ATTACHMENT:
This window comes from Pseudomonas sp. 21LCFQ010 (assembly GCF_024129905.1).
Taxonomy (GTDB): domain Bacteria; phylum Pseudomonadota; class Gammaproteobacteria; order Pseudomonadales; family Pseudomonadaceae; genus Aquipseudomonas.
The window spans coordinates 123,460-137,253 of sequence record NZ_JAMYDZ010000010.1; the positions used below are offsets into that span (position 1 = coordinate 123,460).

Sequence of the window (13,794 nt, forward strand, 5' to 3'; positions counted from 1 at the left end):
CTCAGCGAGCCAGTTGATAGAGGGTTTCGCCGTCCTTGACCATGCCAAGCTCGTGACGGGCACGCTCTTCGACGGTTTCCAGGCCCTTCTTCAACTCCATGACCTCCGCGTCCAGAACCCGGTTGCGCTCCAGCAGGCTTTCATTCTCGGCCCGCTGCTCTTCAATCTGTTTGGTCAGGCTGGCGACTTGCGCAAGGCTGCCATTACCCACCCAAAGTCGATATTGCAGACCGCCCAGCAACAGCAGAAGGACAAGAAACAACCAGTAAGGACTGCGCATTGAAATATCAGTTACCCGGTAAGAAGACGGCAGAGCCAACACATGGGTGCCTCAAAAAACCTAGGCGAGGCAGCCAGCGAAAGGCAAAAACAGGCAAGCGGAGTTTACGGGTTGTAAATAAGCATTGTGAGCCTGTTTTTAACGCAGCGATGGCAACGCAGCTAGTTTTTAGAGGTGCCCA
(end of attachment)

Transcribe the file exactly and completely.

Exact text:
This window comes from Pseudomonas sp. 21LCFQ010 (assembly GCF_024129905.1).
Taxonomy (GTDB): domain Bacteria; phylum Pseudomonadota; class Gammaproteobacteria; order Pseudomonadales; family Pseudomonadaceae; genus Aquipseudomonas.
The window spans coordinates 123,460-137,253 of sequence record NZ_JAMYDZ010000010.1; the positions used below are offsets into that span (position 1 = coordinate 123,460).

Sequence of the window (13,794 nt, forward strand, 5' to 3'; positions counted from 1 at the left end):
CTCAGCGAGCCAGTTGATAGAGGGTTTCGCCGTCCTTGACCATGCCAAGCTCGTGACGGGCACGCTCTTCGACGGTTTCCAGGCCCTTCTTCAACTCCATGACCTCCGCGTCCAGAACCCGGTTGCGCTCCAGCAGGCTTTCATTCTCGGCCCGCTGCTCTTCAATCTGTTTGGTCAGGCTGGCGACTTGCGCAAGGCTGCCATTACCCACCCAAAGTCGATATTGCAGACCGCCCAGCAACAGCAGAAGGACAAGAAACAACCAGTAAGGACTGCGCATTGAAATATCAGTTACCCGGTAAGAAGACGGCAGAGCCAACACATGGGTGCCTCAAAAAACCTAGGCGAGGCAGCCAGCGAAAGGCAAAAACAGGCAAGCGGAGTTTACGGGTTGTAAATAAGCATTGTGAGCCTGTTTTTAACGCAGCGATGGCAACGCAGCTAGTTTTTAGAGGTGCCCA